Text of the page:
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The pursuit of flavour is simply asking the question: What makes coffee great?
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Our story

In Melbourne, they discovered an underground movement called Third Wave coffee. Captivated by the flavour and provenance-driven approach to coffee, they dove in head-first and learned everything possible about this enigmatic drink. Maxwell and Lesley were driven by the opportunity to learn and innovate at a time when people were beginning to think differently about what coffee could be.

In 2009, they opened the destination coffee shop Colonna & Small’s in Bath, UK. The shop was dedicated to showcasing the most exceptional coffees in a space built to engage a conversation around coffee. Colonna & Small’s soon became internationally recognised and was awarded the ‘Best Coffee Shop in Europe’ title in 2016.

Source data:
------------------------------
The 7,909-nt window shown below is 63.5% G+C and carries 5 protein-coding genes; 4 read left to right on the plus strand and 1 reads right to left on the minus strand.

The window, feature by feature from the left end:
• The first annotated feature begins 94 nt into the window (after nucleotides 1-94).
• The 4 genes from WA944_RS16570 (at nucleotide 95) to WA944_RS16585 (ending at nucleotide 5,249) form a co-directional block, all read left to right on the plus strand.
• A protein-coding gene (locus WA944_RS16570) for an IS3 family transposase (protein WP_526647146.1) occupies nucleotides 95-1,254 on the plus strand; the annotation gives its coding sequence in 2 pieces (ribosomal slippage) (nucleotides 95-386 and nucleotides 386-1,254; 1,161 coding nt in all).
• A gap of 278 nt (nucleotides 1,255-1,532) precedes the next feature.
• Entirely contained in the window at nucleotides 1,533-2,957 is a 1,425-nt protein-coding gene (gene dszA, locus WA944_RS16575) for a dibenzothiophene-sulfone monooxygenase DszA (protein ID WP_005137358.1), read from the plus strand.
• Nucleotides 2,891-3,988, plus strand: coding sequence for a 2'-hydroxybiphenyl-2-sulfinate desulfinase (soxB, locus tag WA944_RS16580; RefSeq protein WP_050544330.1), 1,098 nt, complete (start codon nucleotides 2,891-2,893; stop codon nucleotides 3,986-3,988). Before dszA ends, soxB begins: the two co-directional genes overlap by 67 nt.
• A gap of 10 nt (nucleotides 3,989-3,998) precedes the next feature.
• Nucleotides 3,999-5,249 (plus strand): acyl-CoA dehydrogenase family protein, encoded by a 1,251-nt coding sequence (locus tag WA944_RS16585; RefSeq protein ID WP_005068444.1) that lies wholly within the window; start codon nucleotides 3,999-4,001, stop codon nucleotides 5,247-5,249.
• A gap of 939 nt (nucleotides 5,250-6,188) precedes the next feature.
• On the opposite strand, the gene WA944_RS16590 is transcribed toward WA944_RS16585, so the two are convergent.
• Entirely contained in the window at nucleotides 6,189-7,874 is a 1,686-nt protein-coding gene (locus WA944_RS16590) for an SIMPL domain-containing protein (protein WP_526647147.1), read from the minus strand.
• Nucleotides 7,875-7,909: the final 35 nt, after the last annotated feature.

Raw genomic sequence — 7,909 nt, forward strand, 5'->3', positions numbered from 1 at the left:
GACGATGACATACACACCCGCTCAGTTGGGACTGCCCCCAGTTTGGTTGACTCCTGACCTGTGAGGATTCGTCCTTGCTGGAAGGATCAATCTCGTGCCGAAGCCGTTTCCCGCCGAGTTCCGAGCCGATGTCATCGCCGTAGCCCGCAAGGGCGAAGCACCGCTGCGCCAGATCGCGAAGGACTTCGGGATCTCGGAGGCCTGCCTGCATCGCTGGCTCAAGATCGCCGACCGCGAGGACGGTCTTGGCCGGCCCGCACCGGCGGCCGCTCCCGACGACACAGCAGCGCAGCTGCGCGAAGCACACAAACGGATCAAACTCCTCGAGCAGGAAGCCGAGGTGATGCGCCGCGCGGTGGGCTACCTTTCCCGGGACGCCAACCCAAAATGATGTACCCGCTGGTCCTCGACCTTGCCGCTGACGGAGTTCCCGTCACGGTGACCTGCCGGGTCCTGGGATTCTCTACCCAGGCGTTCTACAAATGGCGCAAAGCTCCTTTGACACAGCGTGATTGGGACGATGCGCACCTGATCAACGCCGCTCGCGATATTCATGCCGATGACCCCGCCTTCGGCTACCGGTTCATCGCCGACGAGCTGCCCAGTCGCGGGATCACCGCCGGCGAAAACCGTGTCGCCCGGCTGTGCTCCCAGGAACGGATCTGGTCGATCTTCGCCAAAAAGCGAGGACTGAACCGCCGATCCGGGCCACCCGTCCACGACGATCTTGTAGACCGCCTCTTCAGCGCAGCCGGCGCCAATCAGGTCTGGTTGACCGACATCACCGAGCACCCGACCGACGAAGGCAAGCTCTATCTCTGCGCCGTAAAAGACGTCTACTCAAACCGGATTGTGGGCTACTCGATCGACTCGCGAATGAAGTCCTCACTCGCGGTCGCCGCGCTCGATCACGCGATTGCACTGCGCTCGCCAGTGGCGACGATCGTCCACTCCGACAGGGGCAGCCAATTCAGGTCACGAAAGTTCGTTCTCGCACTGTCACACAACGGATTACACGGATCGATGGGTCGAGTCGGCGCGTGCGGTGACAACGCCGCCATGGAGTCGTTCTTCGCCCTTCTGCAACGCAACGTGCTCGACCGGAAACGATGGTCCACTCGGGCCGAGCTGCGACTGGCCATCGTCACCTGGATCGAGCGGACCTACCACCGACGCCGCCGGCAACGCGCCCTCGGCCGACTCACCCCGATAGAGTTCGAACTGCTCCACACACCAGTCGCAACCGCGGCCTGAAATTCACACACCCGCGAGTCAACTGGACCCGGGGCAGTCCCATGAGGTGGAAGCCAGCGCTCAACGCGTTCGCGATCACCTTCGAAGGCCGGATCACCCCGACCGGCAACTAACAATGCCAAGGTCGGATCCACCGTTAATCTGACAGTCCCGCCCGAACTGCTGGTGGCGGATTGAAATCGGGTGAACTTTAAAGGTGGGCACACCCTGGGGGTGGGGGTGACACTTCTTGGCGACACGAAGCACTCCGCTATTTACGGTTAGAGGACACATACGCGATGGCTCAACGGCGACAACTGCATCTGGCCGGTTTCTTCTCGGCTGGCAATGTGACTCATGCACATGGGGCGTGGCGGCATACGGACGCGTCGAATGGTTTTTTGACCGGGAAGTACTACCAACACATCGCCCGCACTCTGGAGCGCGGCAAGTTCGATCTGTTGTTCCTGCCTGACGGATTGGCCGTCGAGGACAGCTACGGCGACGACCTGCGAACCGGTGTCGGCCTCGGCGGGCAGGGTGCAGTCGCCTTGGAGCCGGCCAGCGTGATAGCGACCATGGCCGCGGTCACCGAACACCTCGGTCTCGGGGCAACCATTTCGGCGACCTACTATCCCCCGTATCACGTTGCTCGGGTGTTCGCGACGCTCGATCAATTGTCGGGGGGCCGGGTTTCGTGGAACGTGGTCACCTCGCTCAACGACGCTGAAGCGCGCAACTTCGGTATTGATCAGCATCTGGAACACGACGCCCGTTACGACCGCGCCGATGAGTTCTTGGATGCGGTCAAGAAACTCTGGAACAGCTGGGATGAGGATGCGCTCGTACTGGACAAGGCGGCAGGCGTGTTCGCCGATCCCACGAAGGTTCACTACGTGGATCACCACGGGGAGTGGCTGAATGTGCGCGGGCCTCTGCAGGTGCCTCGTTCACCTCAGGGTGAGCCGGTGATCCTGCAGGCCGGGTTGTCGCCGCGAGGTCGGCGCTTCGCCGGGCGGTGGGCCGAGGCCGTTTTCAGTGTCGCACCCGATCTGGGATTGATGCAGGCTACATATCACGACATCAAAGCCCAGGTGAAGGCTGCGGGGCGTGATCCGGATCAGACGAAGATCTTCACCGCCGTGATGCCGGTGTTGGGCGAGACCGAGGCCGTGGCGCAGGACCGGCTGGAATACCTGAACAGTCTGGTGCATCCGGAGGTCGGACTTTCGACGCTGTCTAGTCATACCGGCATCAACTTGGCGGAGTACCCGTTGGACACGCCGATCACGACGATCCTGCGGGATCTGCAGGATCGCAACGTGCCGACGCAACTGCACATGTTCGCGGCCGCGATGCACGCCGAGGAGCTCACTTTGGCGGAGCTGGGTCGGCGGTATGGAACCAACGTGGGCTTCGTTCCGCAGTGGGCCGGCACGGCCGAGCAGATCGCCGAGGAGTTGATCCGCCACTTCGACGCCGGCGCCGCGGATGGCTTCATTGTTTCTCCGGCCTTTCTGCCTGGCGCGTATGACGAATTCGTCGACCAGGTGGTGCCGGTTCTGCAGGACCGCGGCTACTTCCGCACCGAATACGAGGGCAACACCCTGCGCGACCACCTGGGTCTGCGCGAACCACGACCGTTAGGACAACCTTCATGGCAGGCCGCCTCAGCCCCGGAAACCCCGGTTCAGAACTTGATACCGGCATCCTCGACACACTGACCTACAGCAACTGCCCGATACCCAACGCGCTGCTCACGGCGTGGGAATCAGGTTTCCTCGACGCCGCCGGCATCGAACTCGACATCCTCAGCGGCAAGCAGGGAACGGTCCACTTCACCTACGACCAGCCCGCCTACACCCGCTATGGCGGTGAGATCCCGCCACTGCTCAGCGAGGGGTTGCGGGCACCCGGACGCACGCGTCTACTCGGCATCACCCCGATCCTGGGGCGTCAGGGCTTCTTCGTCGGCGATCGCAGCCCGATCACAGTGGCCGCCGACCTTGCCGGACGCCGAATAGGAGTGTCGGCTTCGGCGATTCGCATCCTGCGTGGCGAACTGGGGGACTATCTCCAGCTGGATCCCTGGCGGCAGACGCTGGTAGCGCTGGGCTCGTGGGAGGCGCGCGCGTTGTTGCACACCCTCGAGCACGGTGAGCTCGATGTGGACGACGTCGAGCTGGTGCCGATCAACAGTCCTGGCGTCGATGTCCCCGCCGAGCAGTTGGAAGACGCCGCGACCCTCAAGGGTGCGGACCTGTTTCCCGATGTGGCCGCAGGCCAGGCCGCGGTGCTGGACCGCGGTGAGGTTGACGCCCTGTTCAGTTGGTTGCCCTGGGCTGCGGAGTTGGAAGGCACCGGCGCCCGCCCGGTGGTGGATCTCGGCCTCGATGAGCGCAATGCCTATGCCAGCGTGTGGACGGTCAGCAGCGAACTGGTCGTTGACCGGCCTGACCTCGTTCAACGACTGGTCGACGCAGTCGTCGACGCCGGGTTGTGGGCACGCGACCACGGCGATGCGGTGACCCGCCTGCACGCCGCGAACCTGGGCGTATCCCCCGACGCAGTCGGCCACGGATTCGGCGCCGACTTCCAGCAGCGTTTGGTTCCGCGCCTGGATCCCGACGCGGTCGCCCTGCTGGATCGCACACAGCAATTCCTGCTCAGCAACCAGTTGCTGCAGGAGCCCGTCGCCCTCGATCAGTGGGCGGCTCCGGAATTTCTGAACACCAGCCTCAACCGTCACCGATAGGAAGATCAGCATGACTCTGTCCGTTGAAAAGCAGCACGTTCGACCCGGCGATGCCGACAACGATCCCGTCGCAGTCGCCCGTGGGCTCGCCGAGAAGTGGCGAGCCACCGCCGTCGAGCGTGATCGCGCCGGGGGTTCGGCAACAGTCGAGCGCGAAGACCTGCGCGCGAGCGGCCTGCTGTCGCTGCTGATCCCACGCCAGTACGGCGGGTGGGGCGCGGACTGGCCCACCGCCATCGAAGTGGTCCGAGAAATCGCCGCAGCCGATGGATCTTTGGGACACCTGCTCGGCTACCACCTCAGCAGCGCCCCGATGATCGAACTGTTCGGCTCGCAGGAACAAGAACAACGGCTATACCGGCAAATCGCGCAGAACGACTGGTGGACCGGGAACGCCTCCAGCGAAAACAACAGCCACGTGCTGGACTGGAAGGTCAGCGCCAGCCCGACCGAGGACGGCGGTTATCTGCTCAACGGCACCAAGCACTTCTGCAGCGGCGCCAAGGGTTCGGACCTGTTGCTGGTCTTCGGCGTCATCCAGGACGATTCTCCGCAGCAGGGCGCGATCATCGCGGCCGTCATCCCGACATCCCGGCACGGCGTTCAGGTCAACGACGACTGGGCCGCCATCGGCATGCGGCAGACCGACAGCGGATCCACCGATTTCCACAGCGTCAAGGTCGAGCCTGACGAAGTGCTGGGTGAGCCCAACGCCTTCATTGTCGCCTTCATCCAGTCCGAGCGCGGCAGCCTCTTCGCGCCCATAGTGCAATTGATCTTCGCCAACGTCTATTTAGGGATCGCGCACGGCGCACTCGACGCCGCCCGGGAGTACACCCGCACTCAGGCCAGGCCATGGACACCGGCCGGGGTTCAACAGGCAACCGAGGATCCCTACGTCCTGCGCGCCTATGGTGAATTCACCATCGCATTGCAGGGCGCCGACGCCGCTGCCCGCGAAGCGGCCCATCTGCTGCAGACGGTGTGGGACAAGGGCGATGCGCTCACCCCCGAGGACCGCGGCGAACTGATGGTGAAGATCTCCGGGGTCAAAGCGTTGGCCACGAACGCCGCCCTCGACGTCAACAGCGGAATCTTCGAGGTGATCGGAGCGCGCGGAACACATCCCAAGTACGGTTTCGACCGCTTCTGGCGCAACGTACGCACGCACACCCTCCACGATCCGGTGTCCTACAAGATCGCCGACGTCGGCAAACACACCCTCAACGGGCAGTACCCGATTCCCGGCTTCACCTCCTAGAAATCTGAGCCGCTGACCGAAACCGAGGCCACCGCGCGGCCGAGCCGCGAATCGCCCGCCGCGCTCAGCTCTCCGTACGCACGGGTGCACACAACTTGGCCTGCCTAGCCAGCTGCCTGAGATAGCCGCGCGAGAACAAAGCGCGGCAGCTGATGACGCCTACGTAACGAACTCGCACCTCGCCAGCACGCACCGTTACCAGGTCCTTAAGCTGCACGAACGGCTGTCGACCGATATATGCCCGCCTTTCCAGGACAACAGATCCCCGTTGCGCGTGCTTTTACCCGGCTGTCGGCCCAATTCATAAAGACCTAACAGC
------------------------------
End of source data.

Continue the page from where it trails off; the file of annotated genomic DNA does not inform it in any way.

Colonna & Small's quickly became a hub for innovation. Maxwell and Lesley built a team and grew a customer base, who all shared their passion for great coffee. The company became part of the international coffee circuit, seeing Maxwell taking part in coffee competitions, collaborating with industry experts, scientists and inventors from many different fields.

Our founder Maxwell won the UK barista championship in 2012, 2014 & 2015. This connected us with a global network of fellow coffee enthusiasts and allowed us to collaborate further and wider in the pursuit of exceptional coffee.

Our process

The roastery was launched in 2015, as we sought to take more control of the sourcing and flavour profiling of our coffees. As a roastery we seek to build relationships both with our customers and our partners who share in our fascination and pursuit of exceptional coffee. You can find our coffee being meticulously brewed and presented around the world with select partners.

We have co-authored published scientific papers on coffee delving into the complexities of water science and frozen grinding, as well as sensory science and sustainability. Every research project started with a simple day-to-day coffee problem, an observation that didn’t quite make sense at the time and more importantly — got in the way of good coffee!

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